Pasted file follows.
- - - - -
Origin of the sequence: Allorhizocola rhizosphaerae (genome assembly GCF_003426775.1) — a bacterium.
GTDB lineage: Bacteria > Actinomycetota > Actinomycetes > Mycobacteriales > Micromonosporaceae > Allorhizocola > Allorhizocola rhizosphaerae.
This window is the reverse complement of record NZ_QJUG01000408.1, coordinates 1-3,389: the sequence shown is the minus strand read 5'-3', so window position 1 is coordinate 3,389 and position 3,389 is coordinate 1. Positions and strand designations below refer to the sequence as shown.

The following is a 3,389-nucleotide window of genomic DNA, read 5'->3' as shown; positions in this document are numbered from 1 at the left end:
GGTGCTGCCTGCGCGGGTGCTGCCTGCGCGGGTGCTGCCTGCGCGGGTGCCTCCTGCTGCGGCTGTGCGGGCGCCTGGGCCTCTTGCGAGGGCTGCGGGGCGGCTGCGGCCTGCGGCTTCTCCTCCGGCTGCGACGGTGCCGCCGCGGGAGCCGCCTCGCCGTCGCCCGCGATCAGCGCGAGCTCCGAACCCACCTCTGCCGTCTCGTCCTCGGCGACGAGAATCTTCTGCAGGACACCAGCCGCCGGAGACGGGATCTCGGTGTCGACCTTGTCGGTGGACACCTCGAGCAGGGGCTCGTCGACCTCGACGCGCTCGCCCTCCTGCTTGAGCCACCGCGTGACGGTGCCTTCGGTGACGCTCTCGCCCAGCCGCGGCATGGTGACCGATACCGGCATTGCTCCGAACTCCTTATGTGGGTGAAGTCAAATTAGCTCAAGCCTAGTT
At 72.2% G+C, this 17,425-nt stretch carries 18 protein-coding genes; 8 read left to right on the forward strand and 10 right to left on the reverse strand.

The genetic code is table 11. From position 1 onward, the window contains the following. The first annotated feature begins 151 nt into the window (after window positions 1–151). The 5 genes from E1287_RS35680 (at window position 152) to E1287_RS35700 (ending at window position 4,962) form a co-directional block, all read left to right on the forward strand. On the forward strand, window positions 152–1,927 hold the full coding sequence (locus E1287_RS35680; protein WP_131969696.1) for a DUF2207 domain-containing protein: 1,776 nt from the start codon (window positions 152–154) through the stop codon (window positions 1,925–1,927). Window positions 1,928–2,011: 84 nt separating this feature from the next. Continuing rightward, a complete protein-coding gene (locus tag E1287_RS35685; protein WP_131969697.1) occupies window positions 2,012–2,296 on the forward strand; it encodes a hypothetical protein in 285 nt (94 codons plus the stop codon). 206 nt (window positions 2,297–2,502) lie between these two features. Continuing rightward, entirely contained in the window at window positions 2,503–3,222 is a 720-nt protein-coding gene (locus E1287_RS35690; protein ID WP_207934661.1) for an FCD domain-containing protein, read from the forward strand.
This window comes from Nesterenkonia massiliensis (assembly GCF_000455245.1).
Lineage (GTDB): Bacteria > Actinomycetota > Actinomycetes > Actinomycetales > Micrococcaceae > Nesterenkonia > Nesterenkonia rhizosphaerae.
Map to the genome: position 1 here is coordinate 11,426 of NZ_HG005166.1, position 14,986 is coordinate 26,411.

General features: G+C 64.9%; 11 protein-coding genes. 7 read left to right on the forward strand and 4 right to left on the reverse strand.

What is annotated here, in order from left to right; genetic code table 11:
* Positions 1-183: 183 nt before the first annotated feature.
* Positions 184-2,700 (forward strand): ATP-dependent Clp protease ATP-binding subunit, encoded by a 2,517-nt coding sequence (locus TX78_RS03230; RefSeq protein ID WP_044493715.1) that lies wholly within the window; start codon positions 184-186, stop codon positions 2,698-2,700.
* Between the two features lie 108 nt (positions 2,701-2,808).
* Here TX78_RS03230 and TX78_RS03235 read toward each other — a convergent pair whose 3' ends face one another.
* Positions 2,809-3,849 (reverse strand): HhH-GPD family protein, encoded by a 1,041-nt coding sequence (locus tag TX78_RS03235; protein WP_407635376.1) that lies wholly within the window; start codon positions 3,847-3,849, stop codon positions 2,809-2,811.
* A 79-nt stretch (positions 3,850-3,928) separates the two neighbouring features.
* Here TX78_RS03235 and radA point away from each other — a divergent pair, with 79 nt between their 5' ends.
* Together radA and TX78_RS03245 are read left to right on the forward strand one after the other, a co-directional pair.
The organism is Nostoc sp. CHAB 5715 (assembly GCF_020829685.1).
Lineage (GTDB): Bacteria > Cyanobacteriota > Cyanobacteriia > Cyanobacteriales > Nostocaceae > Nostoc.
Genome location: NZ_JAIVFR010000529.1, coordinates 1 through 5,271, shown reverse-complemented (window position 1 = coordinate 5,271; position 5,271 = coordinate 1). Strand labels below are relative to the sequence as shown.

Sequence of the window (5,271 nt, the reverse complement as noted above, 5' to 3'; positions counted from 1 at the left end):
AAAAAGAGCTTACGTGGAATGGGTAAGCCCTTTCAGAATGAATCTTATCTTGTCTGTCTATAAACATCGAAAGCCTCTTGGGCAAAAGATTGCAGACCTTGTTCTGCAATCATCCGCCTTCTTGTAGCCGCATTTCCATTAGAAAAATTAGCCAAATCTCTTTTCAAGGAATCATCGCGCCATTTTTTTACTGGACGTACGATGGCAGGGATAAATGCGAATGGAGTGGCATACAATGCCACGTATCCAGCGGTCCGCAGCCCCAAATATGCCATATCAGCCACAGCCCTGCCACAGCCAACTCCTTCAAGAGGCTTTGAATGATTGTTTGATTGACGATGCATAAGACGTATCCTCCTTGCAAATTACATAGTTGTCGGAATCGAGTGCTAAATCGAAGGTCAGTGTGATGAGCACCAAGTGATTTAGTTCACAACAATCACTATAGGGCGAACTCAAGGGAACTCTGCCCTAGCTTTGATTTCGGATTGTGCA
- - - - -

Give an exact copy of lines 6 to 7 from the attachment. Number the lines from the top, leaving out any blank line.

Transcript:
At 72.2% G+C, this 17,425-nt stretch carries 18 protein-coding genes; 8 read left to right on the forward strand and 10 right to left on the reverse strand.

The genetic code is table 11. From position 1 onward, the window contains the following. The first annotated feature begins 151 nt into the window (after window positions 1–151). The 5 genes from E1287_RS35680 (at window position 152) to E1287_RS35700 (ending at window position 4,962) form a co-directional block, all read left to right on the forward strand. On the forward strand, window positions 152–1,927 hold the full coding sequence (locus E1287_RS35680; protein WP_131969696.1) for a DUF2207 domain-containing protein: 1,776 nt from the start codon (window positions 152–154) through the stop codon (window positions 1,925–1,927). Window positions 1,928–2,011: 84 nt separating this feature from the next. Continuing rightward, a complete protein-coding gene (locus tag E1287_RS35685; protein WP_131969697.1) occupies window positions 2,012–2,296 on the forward strand; it encodes a hypothetical protein in 285 nt (94 codons plus the stop codon). 206 nt (window positions 2,297–2,502) lie between these two features. Continuing rightward, entirely contained in the window at window positions 2,503–3,222 is a 720-nt protein-coding gene (locus E1287_RS35690; protein ID WP_207934661.1) for an FCD domain-containing protein, read from the forward strand.